Title: Wizardry 8
Developer: Sir Tech
Publisher: Interplay
Date Published: November 13, 2001
Platforms: PC
Availability: Available in stores as of this write up
ESRB Rating: T for Teen for blood and gore, violence

Wizardy 8 is the latest installment of the Wizardry series of role playing games for the PC; it is also the only game in the series without a tagline after the name. In it, you control a party of six characters whom you either create yourself or import from Wizardry 7. Throughout the game, you are in search of three powerful artifacts: the Destinae Dominus, filled with all knowledge, the Chaos Molari, imbued with the power of change, and the Astral Dominae, granting the power over life. Anyone who possesses all three of these is able to journey to Ascension Peak, unlock the Cosmic Circle and ascend to the rank of Cosmic Lord (think a pantheon of gods). The setting is the planet Dominus.

The packaging has a stone dragon curled up into a figure 8 in front of a plain black background for the cover art. The game itself is on three CDs.


Wizardry 8 is done in a first person viewpoint. The entire party moves as a single unit through the cities, hills, valleys and dungeons. Random encounters are not handled the same was as other RPG, you can see the monsters roaming through the countryside and can choose to avoid an encounter if you notice them soon enough and have ample room to sneak around them. When a fight is inevitable, it is a good idea to use the geometry to your advantage. Backing up against a wall or hill so that enemies cannot encircle your party and pick off the physically weak spell casters without first going through your tough melee characters is a good idea. A circular grid denotes where each party member is standing in the formation. You can rearrange the formation and placement any way you choose.

Character advancement is level based, very similar to the traditional Dungeons and Dragons approach. Upon gaining a new level, characters gain additional hitpoints, stamina and magic points. They also receive six points to add to their attributes and nine points to add to their skills. A maximum of three points can be assigned to any given attribute or skill per level. Spell casting characters may also choose to scribe any one unknown spell currently available to them and will gain access to more spell choices as level increases.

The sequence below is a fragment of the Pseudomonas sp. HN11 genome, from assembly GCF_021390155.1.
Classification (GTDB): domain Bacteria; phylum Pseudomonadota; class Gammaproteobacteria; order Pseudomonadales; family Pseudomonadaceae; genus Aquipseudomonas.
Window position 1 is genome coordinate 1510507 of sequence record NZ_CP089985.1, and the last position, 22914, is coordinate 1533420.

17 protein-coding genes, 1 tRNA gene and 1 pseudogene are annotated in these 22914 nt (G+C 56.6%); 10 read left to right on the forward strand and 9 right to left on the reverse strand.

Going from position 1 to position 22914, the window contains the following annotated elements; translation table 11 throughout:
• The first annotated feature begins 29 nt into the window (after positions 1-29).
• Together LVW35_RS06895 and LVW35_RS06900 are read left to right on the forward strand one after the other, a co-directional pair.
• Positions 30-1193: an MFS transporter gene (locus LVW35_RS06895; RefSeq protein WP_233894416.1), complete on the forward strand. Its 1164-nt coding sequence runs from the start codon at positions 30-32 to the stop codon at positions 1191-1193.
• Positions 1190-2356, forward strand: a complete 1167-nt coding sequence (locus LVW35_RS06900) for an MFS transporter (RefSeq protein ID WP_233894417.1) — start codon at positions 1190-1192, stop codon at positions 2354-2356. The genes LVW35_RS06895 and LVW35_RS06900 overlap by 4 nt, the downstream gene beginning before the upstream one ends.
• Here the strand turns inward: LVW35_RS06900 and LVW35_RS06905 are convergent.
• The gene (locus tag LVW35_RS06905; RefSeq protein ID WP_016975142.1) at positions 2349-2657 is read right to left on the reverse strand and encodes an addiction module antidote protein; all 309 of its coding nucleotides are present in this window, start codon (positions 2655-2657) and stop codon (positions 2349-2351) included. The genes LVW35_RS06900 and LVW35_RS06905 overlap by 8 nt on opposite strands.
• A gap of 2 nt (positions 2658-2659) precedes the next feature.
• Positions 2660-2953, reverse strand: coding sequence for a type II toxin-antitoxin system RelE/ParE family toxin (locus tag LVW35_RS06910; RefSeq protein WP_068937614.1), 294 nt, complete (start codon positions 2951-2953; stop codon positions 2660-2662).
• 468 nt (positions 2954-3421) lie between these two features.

There are a host of computer controlled characters to interact with. Each NPC is fully voiced and will respond to questions concerning various locations, people and items. A built in notepad is available and will automatically scribe key phrases that you can simply click on to inquire about. These NPCs provide background information, quests and clues to new goals and destinations to seek out. Many of the NPCs are also shopkeepers and provide you a way to sell items you no longer have a use for as well as allowing you to purchase needed supplies and upgrades to current equipment.

Many of the NPC throughout the game will join your party if asked. While with your party, they act exactly like a regular player controlled character: they earn their share of experience, use items from the party’s pool, follow your commands, you can choose where to allocate their points when they gain an experience level and you choose which spells they learn. The main difference is that recruitable NPCs do have their own agenda and fears. Each NPC has areas that he or she will refuse to go, be it from a childhood fear or because you are traveling to their enemy’s home city. They can be removed from the party and picked up later, but they will not willingly go to those areas. They can be tricked into entering these areas by setting a portal and then teleporting the party in, however, they will frequently complain and will not fight their best while there. NPCs are a good way to strengthen your party for an upcoming fight or give more stability when certain abilities are lack (i.e. recruit a rogue to assist in some unsavory deeds). Up to two NPC may be in your party at any given time.


There are six major factions to interact and deal with in Wizardry 8: Umpani, T’Rang, Higardi, Rapax, Trynnie and the Dark Savant. The Higardi, Trynnie and Rapax are native to Dominus while the Umpani, T’Rang and Dark Savant have come to seek the three items of cosmic power and to thwart the other two. A minor faction is the Mook. They have the Chaos Molari and are on Dominus to learn more about it, however, they play a minor part in the game.

The Higardi are the humans of Dominus and mainly dwell in the city of Arnika. They are currently besieged by the Dark Savant. He has established a dark tower in the city that emits robotic Savant Troopers upon the city. The Higardi oppose the Savant but are mostly powerless against him because his tower contains a bomb that will explode should they tamper with it. The Higardi used to possess the Destinae Dominus, however, it was stolen by a monk named Marten approximately a century ago.